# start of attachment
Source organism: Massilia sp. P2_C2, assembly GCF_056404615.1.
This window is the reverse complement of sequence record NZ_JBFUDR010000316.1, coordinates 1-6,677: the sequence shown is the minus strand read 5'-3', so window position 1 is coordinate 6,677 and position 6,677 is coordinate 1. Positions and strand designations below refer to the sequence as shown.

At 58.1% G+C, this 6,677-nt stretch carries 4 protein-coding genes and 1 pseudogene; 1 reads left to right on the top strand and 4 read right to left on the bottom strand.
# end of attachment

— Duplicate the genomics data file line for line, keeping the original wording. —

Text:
Source organism: Massilia sp. P2_C2, assembly GCF_056404615.1.
This window is the reverse complement of sequence record NZ_JBFUDR010000316.1, coordinates 1-6,677: the sequence shown is the minus strand read 5'-3', so window position 1 is coordinate 6,677 and position 6,677 is coordinate 1. Positions and strand designations below refer to the sequence as shown.

At 58.1% G+C, this 6,677-nt stretch carries 4 protein-coding genes and 1 pseudogene; 1 reads left to right on the top strand and 4 read right to left on the bottom strand.